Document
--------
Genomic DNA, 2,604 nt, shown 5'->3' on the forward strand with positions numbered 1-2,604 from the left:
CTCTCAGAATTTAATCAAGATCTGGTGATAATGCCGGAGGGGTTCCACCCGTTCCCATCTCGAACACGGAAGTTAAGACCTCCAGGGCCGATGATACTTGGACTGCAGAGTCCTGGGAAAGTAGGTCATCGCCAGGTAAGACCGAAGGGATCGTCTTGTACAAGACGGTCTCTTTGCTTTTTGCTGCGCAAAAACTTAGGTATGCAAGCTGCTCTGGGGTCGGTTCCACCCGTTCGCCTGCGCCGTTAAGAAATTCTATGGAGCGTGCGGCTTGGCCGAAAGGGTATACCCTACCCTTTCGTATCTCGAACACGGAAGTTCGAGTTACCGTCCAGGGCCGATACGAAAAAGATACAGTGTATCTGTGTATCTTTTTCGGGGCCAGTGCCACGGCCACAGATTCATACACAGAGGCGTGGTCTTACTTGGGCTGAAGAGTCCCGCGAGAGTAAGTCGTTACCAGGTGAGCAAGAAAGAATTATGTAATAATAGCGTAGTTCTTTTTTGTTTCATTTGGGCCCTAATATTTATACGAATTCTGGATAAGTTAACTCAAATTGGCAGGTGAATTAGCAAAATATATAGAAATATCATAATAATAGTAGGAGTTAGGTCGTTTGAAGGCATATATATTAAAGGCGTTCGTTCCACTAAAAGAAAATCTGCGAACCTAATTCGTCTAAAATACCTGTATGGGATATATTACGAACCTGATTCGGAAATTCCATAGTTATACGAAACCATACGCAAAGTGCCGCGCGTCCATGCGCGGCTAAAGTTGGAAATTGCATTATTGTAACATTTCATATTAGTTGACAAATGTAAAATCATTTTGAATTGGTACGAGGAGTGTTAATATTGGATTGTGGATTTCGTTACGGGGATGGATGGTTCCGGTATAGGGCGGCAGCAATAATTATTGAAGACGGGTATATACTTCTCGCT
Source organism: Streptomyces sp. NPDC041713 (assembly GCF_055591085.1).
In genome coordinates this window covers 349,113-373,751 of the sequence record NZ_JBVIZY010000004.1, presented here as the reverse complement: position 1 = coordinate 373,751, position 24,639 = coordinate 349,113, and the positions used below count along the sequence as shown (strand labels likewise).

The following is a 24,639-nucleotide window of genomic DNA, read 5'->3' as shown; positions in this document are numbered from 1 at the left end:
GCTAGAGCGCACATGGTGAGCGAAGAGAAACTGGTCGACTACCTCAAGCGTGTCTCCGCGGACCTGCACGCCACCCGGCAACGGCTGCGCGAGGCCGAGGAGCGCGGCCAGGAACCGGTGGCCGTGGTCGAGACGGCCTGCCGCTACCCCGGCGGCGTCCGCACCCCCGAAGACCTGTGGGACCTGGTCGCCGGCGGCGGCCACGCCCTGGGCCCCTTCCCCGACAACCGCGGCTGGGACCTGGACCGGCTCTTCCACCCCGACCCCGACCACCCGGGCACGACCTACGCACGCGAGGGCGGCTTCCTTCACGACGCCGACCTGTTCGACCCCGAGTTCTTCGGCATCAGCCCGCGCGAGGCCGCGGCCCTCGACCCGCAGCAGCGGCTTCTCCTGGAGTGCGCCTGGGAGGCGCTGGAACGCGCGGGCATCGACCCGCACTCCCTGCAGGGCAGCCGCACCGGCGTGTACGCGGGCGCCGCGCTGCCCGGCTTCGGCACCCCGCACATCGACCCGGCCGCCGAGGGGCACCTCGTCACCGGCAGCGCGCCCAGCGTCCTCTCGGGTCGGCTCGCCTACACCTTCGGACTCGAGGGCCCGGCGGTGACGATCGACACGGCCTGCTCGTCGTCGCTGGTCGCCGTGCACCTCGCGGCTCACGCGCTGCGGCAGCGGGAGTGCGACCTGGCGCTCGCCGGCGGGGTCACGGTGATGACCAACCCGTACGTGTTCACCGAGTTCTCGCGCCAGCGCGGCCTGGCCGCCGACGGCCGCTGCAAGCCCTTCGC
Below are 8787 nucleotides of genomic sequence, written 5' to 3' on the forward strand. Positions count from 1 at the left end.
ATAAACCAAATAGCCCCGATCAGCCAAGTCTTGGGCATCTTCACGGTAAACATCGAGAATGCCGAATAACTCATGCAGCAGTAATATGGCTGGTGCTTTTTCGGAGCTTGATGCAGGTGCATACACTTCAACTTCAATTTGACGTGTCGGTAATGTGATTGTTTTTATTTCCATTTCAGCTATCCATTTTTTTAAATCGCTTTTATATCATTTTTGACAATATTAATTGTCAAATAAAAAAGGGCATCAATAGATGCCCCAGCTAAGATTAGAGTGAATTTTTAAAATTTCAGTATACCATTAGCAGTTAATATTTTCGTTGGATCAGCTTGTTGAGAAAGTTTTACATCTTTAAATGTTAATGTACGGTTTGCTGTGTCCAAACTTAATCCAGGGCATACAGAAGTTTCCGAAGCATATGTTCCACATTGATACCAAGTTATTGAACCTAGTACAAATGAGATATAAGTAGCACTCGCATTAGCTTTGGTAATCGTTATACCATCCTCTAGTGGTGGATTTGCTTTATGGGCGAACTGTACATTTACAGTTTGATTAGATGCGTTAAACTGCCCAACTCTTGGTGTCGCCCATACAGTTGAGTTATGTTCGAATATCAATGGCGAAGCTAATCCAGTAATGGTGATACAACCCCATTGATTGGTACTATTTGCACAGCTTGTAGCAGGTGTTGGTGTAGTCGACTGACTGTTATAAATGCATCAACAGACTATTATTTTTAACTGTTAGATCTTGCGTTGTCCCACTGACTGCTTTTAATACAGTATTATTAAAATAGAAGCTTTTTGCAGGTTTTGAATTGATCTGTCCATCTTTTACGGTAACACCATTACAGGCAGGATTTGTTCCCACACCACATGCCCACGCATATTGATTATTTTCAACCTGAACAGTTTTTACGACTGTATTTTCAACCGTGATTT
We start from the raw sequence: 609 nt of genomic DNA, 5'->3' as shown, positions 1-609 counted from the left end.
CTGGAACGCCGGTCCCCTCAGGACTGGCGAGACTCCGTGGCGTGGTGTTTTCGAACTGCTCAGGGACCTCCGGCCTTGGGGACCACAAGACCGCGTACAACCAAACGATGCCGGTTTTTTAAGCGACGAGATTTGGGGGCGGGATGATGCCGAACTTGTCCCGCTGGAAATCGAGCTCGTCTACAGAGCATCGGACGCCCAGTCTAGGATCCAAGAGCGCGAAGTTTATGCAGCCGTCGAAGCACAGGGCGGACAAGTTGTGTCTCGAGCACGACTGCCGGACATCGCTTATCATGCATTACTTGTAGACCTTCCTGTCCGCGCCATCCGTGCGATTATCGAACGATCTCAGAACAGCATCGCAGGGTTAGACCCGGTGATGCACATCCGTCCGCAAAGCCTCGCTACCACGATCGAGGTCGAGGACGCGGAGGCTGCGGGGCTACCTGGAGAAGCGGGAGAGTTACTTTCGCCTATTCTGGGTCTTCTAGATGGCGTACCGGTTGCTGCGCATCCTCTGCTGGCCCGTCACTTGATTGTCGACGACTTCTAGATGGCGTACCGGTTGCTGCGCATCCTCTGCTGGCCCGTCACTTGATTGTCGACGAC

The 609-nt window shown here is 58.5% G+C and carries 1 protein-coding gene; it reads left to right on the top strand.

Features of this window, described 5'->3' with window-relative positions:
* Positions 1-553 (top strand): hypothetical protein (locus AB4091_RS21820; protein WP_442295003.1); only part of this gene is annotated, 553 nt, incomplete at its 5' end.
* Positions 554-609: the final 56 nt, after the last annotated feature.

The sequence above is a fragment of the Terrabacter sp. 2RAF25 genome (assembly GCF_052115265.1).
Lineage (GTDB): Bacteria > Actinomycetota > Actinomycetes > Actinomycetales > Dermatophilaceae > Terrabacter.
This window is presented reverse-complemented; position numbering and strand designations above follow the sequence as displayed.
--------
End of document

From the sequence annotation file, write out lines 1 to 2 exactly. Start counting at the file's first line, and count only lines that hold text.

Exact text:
Genomic DNA, 2,604 nt, shown 5'->3' on the forward strand with positions numbered 1-2,604 from the left:
CTCTCAGAATTTAATCAAGATCTGGTGATAATGCCGGAGGGGTTCCACCCGTTCCCATCTCGAACACGGAAGTTAAGACCTCCAGGGCCGATGATACTTGGACTGCAGAGTCCTGGGAAAGTAGGTCATCGCCAGGTAAGACCGAAGGGATCGTCTTGTACAAGACGGTCTCTTTGCTTTTTGCTGCGCAAAAACTTAGGTATGCAAGCTGCTCTGGGGTCGGTTCCACCCGTTCGCCTGCGCCGTTAAGAAATTCTATGGAGCGTGCGGCTTGGCCGAAAGGGTATACCCTACCCTTTCGTATCTCGAACACGGAAGTTCGAGTTACCGTCCAGGGCCGATACGAAAAAGATACAGTGTATCTGTGTATCTTTTTCGGGGCCAGTGCCACGGCCACAGATTCATACACAGAGGCGTGGTCTTACTTGGGCTGAAGAGTCCCGCGAGAGTAAGTCGTTACCAGGTGAGCAAGAAAGAATTATGTAATAATAGCGTAGTTCTTTTTTGTTTCATTTGGGCCCTAATATTTATACGAATTCTGGATAAGTTAACTCAAATTGGCAGGTGAATTAGCAAAATATATAGAAATATCATAATAATAGTAGGAGTTAGGTCGTTTGAAGGCATATATATTAAAGGCGTTCGTTCCACTAAAAGAAAATCTGCGAACCTAATTCGTCTAAAATACCTGTATGGGATATATTACGAACCTGATTCGGAAATTCCATAGTTATACGAAACCATACGCAAAGTGCCGCGCGTCCATGCGCGGCTAAAGTTGGAAATTGCATTATTGTAACATTTCATATTAGTTGACAAATGTAAAATCATTTTGAATTGGTACGAGGAGTGTTAATATTGGATTGTGGATTTCGTTACGGGGATGGATGGTTCCGGTATAGGGCGGCAGCAATAATTATTGAAGACGGGTATATACTTCTCGCT